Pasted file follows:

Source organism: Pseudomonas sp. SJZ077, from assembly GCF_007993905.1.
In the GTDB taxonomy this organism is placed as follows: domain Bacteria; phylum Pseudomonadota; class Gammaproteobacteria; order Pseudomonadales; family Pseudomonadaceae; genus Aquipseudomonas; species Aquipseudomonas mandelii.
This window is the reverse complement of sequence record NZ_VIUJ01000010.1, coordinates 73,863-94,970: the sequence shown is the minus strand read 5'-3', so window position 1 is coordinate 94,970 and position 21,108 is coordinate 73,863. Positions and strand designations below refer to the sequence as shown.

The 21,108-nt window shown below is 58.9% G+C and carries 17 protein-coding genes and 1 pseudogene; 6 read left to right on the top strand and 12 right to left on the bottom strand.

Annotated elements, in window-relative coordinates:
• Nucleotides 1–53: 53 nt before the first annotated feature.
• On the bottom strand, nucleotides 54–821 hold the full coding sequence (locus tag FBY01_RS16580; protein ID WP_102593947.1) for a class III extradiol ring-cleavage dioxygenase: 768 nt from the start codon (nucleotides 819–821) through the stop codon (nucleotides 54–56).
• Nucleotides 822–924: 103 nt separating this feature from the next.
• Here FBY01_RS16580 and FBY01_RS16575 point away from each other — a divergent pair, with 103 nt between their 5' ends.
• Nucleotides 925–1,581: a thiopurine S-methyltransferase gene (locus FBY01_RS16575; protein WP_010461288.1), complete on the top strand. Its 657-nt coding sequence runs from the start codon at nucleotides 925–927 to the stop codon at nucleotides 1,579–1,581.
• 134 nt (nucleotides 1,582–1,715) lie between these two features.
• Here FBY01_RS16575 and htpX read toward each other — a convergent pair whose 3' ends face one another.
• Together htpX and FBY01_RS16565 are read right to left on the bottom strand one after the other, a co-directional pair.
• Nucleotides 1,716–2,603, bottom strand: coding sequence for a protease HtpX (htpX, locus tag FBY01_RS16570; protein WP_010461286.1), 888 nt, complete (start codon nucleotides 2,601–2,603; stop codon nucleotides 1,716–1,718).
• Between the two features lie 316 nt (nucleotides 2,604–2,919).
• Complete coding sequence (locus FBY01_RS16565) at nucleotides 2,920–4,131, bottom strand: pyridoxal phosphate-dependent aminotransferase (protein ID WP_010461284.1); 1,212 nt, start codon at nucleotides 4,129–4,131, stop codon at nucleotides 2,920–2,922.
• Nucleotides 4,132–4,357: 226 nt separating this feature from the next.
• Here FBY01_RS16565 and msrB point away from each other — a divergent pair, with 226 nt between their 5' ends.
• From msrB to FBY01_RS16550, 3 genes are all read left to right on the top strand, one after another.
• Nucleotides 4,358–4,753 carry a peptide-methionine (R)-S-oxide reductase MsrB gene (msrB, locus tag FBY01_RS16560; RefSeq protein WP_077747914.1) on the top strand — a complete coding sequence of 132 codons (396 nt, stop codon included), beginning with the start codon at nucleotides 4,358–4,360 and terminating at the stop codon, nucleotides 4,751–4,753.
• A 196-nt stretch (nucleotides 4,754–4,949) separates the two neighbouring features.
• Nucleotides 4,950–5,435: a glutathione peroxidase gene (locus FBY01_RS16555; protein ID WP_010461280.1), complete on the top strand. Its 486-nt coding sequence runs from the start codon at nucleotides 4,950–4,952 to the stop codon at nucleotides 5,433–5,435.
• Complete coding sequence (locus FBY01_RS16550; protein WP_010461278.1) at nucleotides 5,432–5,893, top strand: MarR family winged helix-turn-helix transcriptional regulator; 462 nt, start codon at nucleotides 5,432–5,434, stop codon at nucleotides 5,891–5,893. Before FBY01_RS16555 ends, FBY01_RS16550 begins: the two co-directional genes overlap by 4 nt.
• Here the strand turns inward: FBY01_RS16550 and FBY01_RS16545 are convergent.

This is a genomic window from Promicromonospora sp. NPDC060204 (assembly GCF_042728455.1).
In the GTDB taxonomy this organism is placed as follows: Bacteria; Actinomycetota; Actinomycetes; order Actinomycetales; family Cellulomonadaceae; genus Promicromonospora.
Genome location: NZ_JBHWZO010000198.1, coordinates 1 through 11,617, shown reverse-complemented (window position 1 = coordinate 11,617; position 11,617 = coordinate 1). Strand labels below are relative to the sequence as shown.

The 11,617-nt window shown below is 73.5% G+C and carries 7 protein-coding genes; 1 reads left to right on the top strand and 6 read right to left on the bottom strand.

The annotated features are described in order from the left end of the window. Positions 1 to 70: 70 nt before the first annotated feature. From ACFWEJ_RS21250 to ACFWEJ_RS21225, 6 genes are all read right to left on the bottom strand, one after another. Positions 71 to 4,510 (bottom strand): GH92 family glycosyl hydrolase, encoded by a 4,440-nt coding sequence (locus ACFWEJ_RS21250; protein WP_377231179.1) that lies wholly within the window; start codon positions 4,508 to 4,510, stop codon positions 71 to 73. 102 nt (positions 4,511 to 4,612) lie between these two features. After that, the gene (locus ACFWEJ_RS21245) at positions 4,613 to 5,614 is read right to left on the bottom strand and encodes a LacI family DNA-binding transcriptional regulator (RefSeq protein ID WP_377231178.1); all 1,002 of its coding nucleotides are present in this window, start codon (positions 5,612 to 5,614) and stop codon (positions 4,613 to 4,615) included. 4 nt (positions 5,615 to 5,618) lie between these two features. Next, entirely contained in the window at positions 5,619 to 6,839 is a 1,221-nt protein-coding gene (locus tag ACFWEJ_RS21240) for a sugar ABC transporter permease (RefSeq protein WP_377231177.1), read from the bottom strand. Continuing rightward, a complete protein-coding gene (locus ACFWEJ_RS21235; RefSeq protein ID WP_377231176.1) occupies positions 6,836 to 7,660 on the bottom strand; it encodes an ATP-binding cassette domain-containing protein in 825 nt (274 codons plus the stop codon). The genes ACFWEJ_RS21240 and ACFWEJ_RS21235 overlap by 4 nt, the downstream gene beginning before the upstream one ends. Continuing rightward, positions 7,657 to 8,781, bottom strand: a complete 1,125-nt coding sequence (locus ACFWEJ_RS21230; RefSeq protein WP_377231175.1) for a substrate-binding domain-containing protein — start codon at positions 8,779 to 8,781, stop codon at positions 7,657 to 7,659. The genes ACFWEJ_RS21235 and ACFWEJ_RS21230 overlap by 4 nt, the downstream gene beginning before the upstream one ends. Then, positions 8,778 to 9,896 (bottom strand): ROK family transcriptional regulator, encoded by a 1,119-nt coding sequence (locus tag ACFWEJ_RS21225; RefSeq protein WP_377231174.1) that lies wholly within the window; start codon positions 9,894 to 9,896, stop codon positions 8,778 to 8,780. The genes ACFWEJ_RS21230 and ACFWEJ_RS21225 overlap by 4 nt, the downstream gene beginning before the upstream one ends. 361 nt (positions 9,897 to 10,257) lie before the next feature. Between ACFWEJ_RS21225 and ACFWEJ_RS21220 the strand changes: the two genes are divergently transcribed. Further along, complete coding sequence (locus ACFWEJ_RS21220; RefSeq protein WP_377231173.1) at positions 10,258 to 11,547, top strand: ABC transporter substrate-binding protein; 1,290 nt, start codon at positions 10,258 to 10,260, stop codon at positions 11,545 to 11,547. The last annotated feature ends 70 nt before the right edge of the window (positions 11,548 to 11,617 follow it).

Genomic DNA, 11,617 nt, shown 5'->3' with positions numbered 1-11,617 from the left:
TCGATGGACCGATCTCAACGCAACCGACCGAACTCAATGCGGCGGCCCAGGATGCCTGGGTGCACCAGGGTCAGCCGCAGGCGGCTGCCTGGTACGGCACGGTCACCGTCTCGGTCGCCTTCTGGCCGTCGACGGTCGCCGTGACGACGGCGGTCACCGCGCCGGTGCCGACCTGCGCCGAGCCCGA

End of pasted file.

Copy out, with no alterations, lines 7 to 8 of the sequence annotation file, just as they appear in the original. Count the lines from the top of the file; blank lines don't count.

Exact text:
• On the bottom strand, nucleotides 54–821 hold the full coding sequence (locus tag FBY01_RS16580; protein ID WP_102593947.1) for a class III extradiol ring-cleavage dioxygenase: 768 nt from the start codon (nucleotides 819–821) through the stop codon (nucleotides 54–56).
• Nucleotides 822–924: 103 nt separating this feature from the next.